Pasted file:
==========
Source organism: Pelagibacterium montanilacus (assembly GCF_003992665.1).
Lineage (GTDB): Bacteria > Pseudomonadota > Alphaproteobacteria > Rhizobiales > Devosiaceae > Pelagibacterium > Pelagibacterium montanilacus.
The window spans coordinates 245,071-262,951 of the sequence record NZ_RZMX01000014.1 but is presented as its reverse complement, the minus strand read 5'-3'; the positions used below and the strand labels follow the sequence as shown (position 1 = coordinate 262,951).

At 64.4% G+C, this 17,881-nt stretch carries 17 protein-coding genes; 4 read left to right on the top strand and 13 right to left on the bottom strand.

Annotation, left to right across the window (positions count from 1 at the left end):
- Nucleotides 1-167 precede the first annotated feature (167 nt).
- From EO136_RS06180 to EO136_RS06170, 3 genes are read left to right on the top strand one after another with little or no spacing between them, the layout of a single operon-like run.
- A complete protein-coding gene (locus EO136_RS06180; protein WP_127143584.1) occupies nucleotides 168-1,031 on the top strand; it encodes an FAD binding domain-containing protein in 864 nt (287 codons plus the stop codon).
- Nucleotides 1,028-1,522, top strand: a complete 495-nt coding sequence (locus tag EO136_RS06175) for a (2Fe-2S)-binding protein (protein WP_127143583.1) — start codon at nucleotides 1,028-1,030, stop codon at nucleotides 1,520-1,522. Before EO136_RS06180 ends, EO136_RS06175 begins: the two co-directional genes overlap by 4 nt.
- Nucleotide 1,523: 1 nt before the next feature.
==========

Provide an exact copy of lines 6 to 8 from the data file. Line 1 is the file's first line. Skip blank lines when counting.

- Nucleotides 1-167 precede the first annotated feature (167 nt).
- From EO136_RS06180 to EO136_RS06170, 3 genes are read left to right on the top strand one after another with little or no spacing between them, the layout of a single operon-like run.
- A complete protein-coding gene (locus EO136_RS06180; protein WP_127143584.1) occupies nucleotides 168-1,031 on the top strand; it encodes an FAD binding domain-containing protein in 864 nt (287 codons plus the stop codon).